A club's sudden demise has left many fans angry, or worse, suspicious. Saul Pope sheds some light on events in Russia's capital

At this year’s New Year celebrations, FC Moscow fans toasting their side would have been looking forward to the new season. The club had finished in the top six the previous year, was in the semi-final of the Russian Cup and had a promising young manager in Montenegrin Miodrag Božović. But in early February they suddenly found themselves without a club after their main investor announced they were stopping sponsorship and removing the club from the league. This sponsor is Norilsk Nickel, the world’s biggest producer of nickel, based in Taimyr, a peninsula 6,500 kilometres from Moscow.

It is perhaps understandable, in difficult economic times, that Norilsk Nickel may want to sell the club and fund projects closer to home. However, some football figures, including former manager Leonid Slutsky (now of CSKA Moscow), have suggested there is a more sinister motivation behind the decision – to ensure that its place in the top flight was vacated.

This theory is lent weight by the fact that Norilsk Nickel continues to sponsor CSKA Moscow’s basketball and hockey teams. One company interested in taking over sponsorship has also stated that Norilsk Nickel was unwilling to get involved with takeover talks. There seems to be more than a hint that Norilsk Nickel did not do everything within its power to prevent the club from going under.

Former manager Božović has gone even further, hinting that the decision to remove FC Moscow was “100 per cent political” and came from the Kremlin. This argument gathers strength when FC Moscow’s demise is compared to how another club, Krilya Sovetov Samara, have been allowed to limp to the start of the new season with huge debts.

Neither the Moscow city government (whose name the club has officially carried since 2004) nor the Kremlin reacted to the club’s problems, but Krilya were discussed at a high-level meeting involving prime minister Vladimir Putin, after which a list of potential sponsors and shareholders was created. Putin described the companies involved as needing to “look at this undertaking as a serious task with a social character”. Although Krilya Sovetov is undoubtedly a better supported club with longer traditions, the disparity between how two clubs in difficulty have been treated seems odd.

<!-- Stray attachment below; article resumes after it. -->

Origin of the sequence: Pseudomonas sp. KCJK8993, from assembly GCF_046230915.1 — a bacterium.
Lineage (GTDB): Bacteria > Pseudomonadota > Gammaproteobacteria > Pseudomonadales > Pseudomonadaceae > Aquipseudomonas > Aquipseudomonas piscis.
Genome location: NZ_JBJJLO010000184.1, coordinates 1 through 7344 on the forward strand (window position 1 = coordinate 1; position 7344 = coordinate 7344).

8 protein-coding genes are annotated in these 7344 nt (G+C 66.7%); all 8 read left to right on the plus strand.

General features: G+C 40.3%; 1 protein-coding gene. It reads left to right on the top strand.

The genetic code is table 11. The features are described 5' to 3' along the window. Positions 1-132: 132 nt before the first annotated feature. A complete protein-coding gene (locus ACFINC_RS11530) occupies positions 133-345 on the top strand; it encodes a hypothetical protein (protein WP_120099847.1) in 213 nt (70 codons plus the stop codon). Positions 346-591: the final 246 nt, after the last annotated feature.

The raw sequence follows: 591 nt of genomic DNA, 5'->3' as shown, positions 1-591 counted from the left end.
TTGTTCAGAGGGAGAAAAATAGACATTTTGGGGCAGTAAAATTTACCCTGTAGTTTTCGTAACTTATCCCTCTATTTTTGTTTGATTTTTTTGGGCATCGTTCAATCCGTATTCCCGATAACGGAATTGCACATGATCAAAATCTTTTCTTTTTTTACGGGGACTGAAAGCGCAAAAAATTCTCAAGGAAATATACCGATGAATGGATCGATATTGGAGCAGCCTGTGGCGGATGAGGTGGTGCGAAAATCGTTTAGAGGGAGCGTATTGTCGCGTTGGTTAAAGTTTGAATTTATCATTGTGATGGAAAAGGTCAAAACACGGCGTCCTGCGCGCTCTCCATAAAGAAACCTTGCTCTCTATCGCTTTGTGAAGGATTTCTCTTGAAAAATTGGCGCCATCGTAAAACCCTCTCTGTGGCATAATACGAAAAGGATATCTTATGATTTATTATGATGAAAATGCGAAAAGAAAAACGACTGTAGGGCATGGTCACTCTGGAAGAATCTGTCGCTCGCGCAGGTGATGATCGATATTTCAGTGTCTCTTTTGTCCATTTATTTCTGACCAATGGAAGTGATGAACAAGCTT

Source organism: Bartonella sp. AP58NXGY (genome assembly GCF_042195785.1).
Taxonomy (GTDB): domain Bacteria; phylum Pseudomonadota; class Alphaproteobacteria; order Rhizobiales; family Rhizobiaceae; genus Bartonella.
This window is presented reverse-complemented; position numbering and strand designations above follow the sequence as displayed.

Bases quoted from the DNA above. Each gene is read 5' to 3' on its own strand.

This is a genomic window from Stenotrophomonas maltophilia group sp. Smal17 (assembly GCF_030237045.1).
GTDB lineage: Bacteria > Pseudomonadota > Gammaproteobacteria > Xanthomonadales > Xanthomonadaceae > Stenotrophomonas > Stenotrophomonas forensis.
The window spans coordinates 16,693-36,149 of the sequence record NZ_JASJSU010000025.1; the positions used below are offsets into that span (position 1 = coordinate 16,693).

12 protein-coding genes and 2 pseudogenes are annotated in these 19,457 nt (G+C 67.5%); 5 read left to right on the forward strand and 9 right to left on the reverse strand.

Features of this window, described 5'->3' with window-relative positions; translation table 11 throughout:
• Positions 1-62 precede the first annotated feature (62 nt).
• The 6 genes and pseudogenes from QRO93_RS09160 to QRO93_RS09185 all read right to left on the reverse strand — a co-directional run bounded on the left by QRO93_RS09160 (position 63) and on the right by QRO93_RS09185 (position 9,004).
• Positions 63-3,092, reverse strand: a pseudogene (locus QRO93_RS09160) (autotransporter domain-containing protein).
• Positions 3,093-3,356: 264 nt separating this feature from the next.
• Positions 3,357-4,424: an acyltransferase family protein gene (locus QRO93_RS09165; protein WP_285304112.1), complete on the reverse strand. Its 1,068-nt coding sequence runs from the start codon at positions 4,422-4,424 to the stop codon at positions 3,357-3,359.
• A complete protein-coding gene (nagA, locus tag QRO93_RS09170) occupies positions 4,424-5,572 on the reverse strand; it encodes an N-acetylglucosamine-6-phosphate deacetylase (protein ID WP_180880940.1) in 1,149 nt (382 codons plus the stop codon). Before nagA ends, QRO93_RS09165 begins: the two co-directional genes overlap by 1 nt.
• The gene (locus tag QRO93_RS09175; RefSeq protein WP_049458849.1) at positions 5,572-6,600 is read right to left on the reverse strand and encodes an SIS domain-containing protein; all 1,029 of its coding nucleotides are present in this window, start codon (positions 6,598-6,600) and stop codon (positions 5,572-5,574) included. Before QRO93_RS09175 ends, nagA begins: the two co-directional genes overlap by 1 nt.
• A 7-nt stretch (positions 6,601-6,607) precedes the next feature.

Some have pointed to the involvement of one of the major beneficiaries of FC Moscow’s demise, first division Alania Vladikavkaz. Alania spent much of last season in the promotion places but faltered and finished third. A club with a big following and league champions in 1995, they have been in decline and desperate to regain their former status. Sport Express reporter Alexandr Martanov suggested that Alania “would have been ready to do a lot” to get back in the Premier League.

The official FC Moscow supporters’ site draws a political link between the clubs – a former director of Norilsk Nickel, Alexandr Khloponin, has just been made governmental special envoy to the region in which Alania play their football. Insinuation alone appears to link Alania, though the club may have been ready for the bonus promotion as early as December. In a Sport Express interview former manager Valery Gazzaev hinted that “problems” at FC Moscow or Krilya Sovetov might mean that “fighting for third place hadn’t been in vain”.

Most former FC Moscow players quickly found new top flight clubs but the fans have a more difficult choice. Some seem to be opting for second division Torpedo Moscow, the club Torpedo-ZIL (later to become FC Moscow) splintered from in 1997 in an effort to retain football traditions at the ZIL automobile plant. Another option is Torpedo-ZIL 2009, a club “made by the fans and for the fans”, with the aim of “uniting all fans of the legendary name Torpedo”. They also play in the second division, though they are based a long way from the traditional ZIL heartland. Fans wishing to continue following FC Moscow will have to do so at an amateur level.Despite initial promises from Norilsk Nickel that the club would retain their professional status, it now appears that they will be reincarnated at the fourth tier.

Fans of other Russian teams, even those within Moscow, have generally been sympathetic to the club’s plight, calling it a “disgrace” for Russian football and worried that it may set a precedent. Others have been less concerned, pointing out Moscow’s “artificiality” and that despite claiming to keep the ZIL traditions, these were “destroyed” when the club was renamed in 2003.

At best, everyone who could have saved FC Moscow has looked the other way. At worst, someone has decided that they are no longer needed. With sponsorship and Champions League money further estranging the big clubs from the rest, it is plausible that over the next couple of years another smaller side with mid-table ambitions will find that nobody apart from their fans cares enough to keep it running.

From WSC 279 May 2010

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